Unemployment benefits up for renewal
The year 2012 is bringing with it many different things: a presidential election, the release of The Hobbit movies, the 2012 Olympics and, according to the Mayan calendar, the end of the world. However, as exciting as all of those are, the new year could also be bringing in many changes in terms of politics and benefits.
As soon as the new year begins, Congress will decide whether or not to renew unemployment benefits. According to the Oregon Employment Department, these possible cuts could cause the number of jobless Oregonians to grow exponentially.
Democrats in the U.S. House of Representatives recently introduced a bill that would extend federally funded unemployment benefits for another year. While Congress has not voted against passing an extension on unemployment benefits, this particular bill comes with a $45 billion price tag attached.
While federal and state debt need to be taken into account when deciding whether to pass such a bill, Oregon’s unemployment rate should also be taken into consideration. Currently, that rate is fixed at just over 9 percent and has exceeded the national unemployment rate for the last fifteen years.
The current extension will last through Dec. 31 of this year, and if it gets renewed it becomes a double-edged sword. Yes, those unemployed and looking for work will have their benefits, but the state Employment Department has predicted that people will exhaust their benefits by the end of 2012, so they would be in the same position as they are currently.
Congress is still worrying about extending unemployment rates while still cutting down federal spending. In February of this year, Senate Bill 638 was introduced into the Oregon Senate and House of Representatives and passed into effect by the next month.
Bill 638 allows the Oregon employment offices to add an additional six weeks of benefits to those out of work since 2008 which gives a combined extension of about six months. “That gives a bit more breathing room for the economy to continue its recovery and people to pin down a job,” said Senate Majority Leader Diane Rosenbaum in an article published on OregonLive.com.
Rosenbaum, a Portland Democrat, teamed up with Sen. Brian Boquist, a Republican from Dallas, to sponsor the bill that was created to extend unemployment benefits for those who need them.
Even though Oregon’s unemployed are already given up to 99 weeks of unemployment benefits, for some it’s just not enough and more is necessary in order to support not only themselves, but their families as well.
Unemployment is something that affects a great number of people, as proven by our state’s current unemployment rate. It is also something that affects students.
Many PSU students are currently unemployed, whether by personal choice or for economic reasons. While some students choose not to work while in school in order to concentrate on their academic studies, others aren’t so lucky. Some students have to work in order to stay in school, and while that may compromise their academic performance it does allow some financial security.
“Most full-time students aren’t eligible for unemployment benefits,” said Greg Flores, the interim director at the Portland State Career Center, “but we’ll occasionally help students with their plans for the future in terms of finances.”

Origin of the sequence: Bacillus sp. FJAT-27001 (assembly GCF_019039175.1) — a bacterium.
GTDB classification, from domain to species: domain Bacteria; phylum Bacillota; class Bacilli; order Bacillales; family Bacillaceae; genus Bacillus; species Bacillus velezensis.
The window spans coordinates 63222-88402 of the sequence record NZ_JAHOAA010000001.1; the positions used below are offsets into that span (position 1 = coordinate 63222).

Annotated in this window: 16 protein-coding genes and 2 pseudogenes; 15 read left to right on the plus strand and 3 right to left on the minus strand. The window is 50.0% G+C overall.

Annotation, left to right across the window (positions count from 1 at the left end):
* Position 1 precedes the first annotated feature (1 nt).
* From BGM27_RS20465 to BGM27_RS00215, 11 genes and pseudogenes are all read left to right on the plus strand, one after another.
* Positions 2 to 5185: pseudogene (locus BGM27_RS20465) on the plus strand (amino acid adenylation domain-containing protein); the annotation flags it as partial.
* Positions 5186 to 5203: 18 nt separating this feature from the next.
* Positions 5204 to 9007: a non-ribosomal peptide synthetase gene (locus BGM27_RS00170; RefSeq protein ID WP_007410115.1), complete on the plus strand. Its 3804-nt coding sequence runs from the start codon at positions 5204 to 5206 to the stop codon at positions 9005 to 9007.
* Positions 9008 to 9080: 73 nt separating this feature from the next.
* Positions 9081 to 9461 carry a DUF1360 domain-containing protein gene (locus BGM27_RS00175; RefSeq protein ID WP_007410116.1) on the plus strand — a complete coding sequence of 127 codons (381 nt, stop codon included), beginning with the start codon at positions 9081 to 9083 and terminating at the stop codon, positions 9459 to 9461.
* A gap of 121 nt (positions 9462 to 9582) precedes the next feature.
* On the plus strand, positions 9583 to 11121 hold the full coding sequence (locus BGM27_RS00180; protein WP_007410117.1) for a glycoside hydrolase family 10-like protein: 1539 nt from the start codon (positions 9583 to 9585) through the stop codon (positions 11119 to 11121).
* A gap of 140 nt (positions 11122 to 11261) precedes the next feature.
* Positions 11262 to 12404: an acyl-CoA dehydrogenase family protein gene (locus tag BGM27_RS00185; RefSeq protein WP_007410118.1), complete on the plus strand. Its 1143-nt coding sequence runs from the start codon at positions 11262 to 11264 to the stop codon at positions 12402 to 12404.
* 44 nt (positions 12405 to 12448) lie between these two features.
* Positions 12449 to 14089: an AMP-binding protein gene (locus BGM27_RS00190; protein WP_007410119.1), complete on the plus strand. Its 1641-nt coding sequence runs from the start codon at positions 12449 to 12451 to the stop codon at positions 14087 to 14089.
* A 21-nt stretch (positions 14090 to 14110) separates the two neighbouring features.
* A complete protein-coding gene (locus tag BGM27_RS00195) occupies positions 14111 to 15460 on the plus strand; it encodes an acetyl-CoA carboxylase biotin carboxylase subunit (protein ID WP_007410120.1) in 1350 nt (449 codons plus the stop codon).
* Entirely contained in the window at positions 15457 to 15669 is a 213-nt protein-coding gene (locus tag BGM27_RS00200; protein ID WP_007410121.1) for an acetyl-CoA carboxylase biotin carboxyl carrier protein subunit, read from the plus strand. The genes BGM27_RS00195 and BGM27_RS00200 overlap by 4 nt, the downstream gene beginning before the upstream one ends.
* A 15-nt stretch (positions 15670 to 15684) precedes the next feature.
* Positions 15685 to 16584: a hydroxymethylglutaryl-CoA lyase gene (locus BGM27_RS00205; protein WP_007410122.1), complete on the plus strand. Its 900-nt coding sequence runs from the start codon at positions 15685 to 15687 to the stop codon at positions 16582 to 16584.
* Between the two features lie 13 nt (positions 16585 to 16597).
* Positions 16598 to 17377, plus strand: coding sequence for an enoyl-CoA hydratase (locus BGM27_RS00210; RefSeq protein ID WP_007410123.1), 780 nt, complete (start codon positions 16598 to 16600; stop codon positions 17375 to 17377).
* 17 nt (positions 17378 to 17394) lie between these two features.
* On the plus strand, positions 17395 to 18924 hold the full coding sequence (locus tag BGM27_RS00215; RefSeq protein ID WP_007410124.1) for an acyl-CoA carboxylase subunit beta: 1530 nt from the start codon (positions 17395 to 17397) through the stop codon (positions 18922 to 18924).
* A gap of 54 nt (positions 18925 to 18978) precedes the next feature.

Flores’ words ring true; when you apply for unemployment benefits, you have to specify whether or not you’re willing to drop or miss class if you get an opportunity for employment. This does give those truly dedicated to finding employment a leg up on the job competition, but what about the students who need to work to stay in school?
Many college students base their area of study off of how likely finding a job after graduation will be. This practice offers students a sense of both academic and financial security.
“I’m studying pre-med to be a pediatrician,” said Jenny Pham, a freshman. “So many people want to be pediatricians. Everyone loves kids, so there’s a lot of competition.”
Competition in the post-bachelor job market is intense and keeps many students from majoring in subjects they are really interested in (visual arts, English, etc.), but Flores had some advice for those worried about their financial future after graduating college. “Students who complete an internship before graduation are more likely to be hired within the first six months of graduating college,” Flores said.
Sam Allen, a junior double-majoring in pre-med and political science, isn’t so worried about finding a job after college. “Both majors completely set me up for continuing education after my initial bachelor degree,” Allen said. “Pre-med allows me to apply to medical school and study to be a chiropractor, surgeon or other medical position, while political science is a good area of study if I decided I’d rather take the law school route. I could also be eligible for a job in education or a governmental position with political science.”
While Allen seems to have his academic and financial future all planned out (even though technically, pre-professional studies such as pre-med are not majors) other students should be conscious of their own plans as well. While the economic climate shouldn’t compromise your choice of college major, it should definitely give you an idea of how hard you need to work in order to be above the competition. Standards are always getting higher and for most professions, Masters and graduate studies have become necessary.
Students worried about their jobs after college should relax a little, do well in school, and be thankful that they aren’t members of Congress in charge of deciding whether or not unemployment benefits need to be renewed for the next year.